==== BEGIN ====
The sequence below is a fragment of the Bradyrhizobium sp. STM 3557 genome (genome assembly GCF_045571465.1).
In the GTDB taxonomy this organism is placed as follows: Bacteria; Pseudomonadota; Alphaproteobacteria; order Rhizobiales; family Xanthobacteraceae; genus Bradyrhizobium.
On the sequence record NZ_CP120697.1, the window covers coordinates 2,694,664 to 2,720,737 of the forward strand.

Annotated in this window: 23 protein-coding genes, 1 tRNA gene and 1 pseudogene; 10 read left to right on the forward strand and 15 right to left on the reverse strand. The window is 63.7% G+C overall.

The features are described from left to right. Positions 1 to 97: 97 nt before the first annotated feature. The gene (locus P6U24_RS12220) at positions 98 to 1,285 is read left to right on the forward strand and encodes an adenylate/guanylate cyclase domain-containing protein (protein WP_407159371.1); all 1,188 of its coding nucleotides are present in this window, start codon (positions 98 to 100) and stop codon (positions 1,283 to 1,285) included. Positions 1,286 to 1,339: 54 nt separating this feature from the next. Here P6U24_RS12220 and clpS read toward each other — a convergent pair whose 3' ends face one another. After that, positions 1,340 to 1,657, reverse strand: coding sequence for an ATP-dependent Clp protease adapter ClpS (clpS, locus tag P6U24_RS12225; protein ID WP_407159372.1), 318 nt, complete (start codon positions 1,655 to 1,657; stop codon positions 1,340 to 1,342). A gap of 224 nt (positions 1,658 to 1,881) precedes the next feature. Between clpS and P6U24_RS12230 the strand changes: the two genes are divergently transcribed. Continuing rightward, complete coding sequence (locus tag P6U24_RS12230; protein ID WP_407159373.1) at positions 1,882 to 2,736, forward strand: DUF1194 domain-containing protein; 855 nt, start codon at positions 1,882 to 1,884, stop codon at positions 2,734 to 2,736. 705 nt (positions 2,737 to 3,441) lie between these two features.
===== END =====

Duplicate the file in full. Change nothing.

The sequence below is a fragment of the Bradyrhizobium sp. STM 3557 genome (genome assembly GCF_045571465.1).
In the GTDB taxonomy this organism is placed as follows: Bacteria; Pseudomonadota; Alphaproteobacteria; order Rhizobiales; family Xanthobacteraceae; genus Bradyrhizobium.
On the sequence record NZ_CP120697.1, the window covers coordinates 2,694,664 to 2,720,737 of the forward strand.

Annotated in this window: 23 protein-coding genes, 1 tRNA gene and 1 pseudogene; 10 read left to right on the forward strand and 15 right to left on the reverse strand. The window is 63.7% G+C overall.

The features are described from left to right. Positions 1 to 97: 97 nt before the first annotated feature. The gene (locus P6U24_RS12220) at positions 98 to 1,285 is read left to right on the forward strand and encodes an adenylate/guanylate cyclase domain-containing protein (protein WP_407159371.1); all 1,188 of its coding nucleotides are present in this window, start codon (positions 98 to 100) and stop codon (positions 1,283 to 1,285) included. Positions 1,286 to 1,339: 54 nt separating this feature from the next. Here P6U24_RS12220 and clpS read toward each other — a convergent pair whose 3' ends face one another. After that, positions 1,340 to 1,657, reverse strand: coding sequence for an ATP-dependent Clp protease adapter ClpS (clpS, locus tag P6U24_RS12225; protein ID WP_407159372.1), 318 nt, complete (start codon positions 1,655 to 1,657; stop codon positions 1,340 to 1,342). A gap of 224 nt (positions 1,658 to 1,881) precedes the next feature. Between clpS and P6U24_RS12230 the strand changes: the two genes are divergently transcribed. Continuing rightward, complete coding sequence (locus tag P6U24_RS12230; protein ID WP_407159373.1) at positions 1,882 to 2,736, forward strand: DUF1194 domain-containing protein; 855 nt, start codon at positions 1,882 to 1,884, stop codon at positions 2,734 to 2,736. 705 nt (positions 2,737 to 3,441) lie between these two features.